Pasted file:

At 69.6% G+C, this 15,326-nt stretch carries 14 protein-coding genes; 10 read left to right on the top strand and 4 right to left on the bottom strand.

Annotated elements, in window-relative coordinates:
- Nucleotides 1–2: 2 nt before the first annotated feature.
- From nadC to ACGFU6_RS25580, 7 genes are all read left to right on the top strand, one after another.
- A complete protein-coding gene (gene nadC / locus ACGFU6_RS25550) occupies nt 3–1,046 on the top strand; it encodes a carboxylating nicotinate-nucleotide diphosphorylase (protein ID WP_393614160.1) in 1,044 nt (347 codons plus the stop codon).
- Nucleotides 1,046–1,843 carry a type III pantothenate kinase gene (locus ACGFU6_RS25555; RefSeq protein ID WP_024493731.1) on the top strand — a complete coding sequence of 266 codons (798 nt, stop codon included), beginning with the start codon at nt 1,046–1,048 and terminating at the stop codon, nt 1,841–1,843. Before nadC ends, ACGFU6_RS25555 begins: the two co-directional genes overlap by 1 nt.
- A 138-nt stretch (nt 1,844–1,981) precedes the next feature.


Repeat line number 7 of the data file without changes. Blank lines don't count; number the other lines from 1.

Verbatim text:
- A 138-nt stretch (nt 1,844–1,981) precedes the next feature.